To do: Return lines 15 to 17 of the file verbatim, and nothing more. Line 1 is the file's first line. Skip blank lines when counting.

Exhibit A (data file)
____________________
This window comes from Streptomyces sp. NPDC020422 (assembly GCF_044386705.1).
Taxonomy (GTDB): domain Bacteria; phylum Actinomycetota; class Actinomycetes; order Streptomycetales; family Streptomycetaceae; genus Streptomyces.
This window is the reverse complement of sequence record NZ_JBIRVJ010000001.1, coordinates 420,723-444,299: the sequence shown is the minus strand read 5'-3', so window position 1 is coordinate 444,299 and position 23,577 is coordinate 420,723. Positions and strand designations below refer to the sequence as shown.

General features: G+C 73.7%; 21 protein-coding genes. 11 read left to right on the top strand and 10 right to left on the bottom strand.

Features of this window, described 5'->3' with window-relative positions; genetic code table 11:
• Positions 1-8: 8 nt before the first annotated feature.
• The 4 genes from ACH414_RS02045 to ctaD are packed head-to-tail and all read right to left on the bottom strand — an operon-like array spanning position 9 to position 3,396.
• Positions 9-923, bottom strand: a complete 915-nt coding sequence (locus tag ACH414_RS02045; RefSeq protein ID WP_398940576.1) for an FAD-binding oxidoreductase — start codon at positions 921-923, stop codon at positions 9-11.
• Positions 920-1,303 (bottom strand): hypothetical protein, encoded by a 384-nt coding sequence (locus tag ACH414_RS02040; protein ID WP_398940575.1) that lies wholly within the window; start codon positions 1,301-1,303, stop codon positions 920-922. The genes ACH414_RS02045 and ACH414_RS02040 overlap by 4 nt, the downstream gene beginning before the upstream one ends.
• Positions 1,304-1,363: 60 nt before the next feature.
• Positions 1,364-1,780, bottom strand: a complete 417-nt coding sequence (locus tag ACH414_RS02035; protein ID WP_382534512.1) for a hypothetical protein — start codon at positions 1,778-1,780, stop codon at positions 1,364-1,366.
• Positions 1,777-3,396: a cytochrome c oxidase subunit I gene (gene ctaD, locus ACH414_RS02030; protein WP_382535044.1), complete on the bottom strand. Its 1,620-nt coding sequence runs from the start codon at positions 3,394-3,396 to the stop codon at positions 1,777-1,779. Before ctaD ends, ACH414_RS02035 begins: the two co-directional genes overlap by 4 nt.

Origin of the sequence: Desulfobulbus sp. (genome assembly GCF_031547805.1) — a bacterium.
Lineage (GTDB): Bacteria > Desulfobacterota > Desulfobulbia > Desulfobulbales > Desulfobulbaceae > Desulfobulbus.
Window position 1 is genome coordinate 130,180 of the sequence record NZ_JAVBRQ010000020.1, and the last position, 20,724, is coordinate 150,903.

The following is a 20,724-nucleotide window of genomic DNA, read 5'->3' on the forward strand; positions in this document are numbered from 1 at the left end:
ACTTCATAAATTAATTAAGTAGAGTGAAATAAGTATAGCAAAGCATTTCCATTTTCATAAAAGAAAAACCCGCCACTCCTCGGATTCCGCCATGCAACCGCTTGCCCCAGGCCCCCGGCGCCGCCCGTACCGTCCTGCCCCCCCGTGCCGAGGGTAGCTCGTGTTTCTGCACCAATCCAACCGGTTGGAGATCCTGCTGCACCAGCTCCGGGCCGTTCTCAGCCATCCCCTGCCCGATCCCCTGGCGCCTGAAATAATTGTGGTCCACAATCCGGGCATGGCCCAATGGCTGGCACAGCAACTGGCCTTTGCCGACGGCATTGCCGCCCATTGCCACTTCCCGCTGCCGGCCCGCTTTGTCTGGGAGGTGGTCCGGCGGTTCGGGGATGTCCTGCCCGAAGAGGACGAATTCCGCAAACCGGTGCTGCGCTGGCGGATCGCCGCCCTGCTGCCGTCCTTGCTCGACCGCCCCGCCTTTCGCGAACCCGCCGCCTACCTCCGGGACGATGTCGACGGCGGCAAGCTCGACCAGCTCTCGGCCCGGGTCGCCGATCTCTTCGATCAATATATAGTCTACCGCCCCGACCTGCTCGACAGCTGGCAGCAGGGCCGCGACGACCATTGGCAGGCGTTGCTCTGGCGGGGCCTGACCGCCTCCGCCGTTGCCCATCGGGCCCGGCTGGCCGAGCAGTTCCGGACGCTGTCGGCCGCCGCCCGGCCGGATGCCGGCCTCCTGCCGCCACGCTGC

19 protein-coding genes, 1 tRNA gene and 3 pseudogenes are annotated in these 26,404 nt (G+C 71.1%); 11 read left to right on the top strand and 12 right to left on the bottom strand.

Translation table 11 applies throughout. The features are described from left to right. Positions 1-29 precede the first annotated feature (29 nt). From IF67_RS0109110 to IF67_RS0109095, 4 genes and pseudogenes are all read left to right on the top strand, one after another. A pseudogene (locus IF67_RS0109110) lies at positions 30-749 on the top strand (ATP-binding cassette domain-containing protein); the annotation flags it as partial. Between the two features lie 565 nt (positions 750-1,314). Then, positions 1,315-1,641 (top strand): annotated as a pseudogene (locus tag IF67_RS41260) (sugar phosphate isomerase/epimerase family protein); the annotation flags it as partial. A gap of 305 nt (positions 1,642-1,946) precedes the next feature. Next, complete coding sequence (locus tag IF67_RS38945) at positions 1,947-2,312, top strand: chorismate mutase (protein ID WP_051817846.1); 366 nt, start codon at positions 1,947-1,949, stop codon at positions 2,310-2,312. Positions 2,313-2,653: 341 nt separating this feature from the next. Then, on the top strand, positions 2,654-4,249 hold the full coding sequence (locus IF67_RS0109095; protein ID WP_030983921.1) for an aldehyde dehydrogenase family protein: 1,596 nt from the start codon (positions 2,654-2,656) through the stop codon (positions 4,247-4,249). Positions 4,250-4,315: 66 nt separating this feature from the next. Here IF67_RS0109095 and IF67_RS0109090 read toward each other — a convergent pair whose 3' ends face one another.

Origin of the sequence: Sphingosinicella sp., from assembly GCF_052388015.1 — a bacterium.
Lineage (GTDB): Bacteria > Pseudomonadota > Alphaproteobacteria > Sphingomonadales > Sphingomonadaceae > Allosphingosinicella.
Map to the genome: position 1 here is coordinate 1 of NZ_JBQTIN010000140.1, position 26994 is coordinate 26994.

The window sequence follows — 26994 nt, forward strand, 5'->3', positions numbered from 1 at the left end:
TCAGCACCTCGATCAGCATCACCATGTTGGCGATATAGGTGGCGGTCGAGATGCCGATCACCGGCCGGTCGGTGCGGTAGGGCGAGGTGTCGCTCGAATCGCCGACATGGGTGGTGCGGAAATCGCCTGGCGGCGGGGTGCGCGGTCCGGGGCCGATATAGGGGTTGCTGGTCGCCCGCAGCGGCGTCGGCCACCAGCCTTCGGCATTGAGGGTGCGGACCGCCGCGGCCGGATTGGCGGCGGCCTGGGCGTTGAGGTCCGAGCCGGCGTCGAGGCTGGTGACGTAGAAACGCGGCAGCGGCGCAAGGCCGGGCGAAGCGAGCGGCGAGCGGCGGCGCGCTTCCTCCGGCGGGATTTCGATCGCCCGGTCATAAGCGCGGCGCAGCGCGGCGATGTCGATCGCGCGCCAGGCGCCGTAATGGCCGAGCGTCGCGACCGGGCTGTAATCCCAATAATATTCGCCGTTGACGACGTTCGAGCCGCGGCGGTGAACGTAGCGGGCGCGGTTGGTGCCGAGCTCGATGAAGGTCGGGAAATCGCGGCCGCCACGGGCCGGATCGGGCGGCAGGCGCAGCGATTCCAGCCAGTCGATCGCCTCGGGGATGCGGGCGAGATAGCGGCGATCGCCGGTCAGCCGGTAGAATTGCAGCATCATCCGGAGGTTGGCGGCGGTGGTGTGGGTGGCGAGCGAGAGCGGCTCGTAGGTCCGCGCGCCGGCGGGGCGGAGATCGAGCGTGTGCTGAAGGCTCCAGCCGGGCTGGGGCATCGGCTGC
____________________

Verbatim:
Window position 1 is genome coordinate 130,180 of the sequence record NZ_JAVBRQ010000020.1, and the last position, 20,724, is coordinate 150,903.

The following is a 20,724-nucleotide window of genomic DNA, read 5'->3' on the forward strand; positions in this document are numbered from 1 at the left end:
ACTTCATAAATTAATTAAGTAGAGTGAAATAAGTATAGCAAAGCATTTCCATTTTCATAAAAGAAAAACCCGCCACTCCTCGGATTCCGCCATGCAACCGCTTGCCCCAGGCCCCCGGCGCCGCCCGTACCGTCCTGCCCCCCCGTGCCGAGGGTAGCTCGTGTTTCTGCACCAATCCAACCGGTTGGAGATCCTGCTGCACCAGCTCCGGGCCGTTCTCAGCCATCCCCTGCCCGATCCCCTGGCGCCTGAAATAATTGTGGTCCACAATCCGGGCATGGCCCAATGGCTGGCACAGCAACTGGCCTTTGCCGACGGCATTGCCGCCCATTGCCACTTCCCGCTGCCGGCCCGCTTTGTCTGGGAGGTGGTCCGGCGGTTCGGGGATGTCCTGCCCGAAGAGGACGAATTCCGCAAACCGGTGCTGCGCTGGCGGATCGCCGCCCTGCTGCCGTCCTTGCTCGACCGCCCCGCCTTTCGCGAACCCGCCGCCTACCTCCGGGACGATGTCGACGGCGGCAAGCTCGACCAGCTCTCGGCCCGGGTCGCCGATCTCTTCGATCAATATATAGTCTACCGCCCCGACCTGCTCGACAGCTGGCAGCAGGGCCGCGACGACCATTGGCAGGCGTTGCTCTGGCGGGGCCTGACCGCCTCCGCCGTTGCCCATCGGGCCCGGCTGGCCGAGCAGTTCCGGACGCTGTCGGCCGCCGCCCGGCCGGATGCCGGCCTCCTGCCGCCACGCTGC